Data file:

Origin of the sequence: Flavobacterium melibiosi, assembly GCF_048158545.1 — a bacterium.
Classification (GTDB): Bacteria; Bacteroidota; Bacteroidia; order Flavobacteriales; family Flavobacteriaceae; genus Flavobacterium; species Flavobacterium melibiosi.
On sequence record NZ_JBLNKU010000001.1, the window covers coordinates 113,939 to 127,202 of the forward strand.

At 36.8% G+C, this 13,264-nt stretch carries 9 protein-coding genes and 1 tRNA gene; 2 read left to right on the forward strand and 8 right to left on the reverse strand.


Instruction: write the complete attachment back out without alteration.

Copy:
Origin of the sequence: Flavobacterium melibiosi, assembly GCF_048158545.1 — a bacterium.
Classification (GTDB): Bacteria; Bacteroidota; Bacteroidia; order Flavobacteriales; family Flavobacteriaceae; genus Flavobacterium; species Flavobacterium melibiosi.
On sequence record NZ_JBLNKU010000001.1, the window covers coordinates 113,939 to 127,202 of the forward strand.

At 36.8% G+C, this 13,264-nt stretch carries 9 protein-coding genes and 1 tRNA gene; 2 read left to right on the forward strand and 8 right to left on the reverse strand.